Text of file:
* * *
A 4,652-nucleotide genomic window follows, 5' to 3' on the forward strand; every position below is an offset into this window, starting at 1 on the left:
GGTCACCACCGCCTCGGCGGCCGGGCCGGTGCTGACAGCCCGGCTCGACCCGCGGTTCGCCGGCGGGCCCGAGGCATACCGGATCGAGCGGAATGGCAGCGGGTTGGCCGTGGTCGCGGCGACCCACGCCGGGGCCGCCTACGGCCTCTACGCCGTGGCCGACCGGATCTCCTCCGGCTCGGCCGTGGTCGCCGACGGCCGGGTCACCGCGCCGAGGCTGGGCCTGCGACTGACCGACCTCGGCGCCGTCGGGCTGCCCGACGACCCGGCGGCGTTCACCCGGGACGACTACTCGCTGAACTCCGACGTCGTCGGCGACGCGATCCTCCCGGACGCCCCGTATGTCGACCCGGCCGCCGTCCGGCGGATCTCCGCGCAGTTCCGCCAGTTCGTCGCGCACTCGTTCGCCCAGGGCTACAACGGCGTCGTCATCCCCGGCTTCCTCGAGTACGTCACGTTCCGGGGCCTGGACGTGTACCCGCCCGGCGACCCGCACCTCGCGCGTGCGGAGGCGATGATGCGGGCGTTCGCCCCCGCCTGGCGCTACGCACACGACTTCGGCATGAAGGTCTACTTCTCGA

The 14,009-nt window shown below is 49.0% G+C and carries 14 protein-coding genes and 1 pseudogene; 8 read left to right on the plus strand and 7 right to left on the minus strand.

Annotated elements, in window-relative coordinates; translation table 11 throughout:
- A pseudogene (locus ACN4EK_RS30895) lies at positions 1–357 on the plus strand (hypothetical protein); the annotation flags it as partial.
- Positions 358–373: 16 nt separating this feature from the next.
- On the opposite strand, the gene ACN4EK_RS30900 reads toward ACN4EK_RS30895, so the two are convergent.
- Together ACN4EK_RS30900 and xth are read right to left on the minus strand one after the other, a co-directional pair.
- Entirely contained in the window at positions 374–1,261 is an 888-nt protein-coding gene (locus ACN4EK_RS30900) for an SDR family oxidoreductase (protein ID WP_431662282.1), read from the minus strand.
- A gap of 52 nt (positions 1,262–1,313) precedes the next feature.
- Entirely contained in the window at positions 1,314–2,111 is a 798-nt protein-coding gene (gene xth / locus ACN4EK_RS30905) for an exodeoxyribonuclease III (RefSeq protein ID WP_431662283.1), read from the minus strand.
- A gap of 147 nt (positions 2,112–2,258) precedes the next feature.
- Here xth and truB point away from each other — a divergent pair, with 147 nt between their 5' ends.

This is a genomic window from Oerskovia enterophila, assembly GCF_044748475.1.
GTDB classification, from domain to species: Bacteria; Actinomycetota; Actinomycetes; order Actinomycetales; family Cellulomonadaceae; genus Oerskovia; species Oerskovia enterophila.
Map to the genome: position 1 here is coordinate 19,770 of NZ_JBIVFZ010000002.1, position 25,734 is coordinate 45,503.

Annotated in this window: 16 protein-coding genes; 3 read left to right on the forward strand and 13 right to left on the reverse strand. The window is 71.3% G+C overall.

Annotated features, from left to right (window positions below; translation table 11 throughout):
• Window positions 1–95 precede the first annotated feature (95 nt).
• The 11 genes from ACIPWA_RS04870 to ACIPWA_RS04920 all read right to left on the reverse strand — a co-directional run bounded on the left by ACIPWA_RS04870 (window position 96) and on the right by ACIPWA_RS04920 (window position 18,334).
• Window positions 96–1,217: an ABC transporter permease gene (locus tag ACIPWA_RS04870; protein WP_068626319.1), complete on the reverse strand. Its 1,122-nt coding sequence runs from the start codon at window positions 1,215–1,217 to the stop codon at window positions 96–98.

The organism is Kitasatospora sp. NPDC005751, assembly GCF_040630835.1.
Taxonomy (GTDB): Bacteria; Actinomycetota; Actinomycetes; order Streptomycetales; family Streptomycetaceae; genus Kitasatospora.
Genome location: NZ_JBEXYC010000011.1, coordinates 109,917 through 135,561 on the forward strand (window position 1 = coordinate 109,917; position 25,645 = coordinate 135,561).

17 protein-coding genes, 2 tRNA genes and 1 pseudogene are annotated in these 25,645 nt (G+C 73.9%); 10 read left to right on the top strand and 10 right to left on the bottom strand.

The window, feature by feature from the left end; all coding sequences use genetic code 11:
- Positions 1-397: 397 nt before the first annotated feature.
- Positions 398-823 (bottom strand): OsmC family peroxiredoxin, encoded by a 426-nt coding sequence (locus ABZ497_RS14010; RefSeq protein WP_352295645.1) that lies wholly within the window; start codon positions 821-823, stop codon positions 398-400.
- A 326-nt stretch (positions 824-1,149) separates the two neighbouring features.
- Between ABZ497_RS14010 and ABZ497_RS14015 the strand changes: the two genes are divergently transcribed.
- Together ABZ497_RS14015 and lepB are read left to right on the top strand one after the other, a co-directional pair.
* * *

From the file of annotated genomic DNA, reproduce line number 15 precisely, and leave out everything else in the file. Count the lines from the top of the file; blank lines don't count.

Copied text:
GTDB classification, from domain to species: Bacteria; Actinomycetota; Actinomycetes; order Actinomycetales; family Cellulomonadaceae; genus Oerskovia; species Oerskovia enterophila.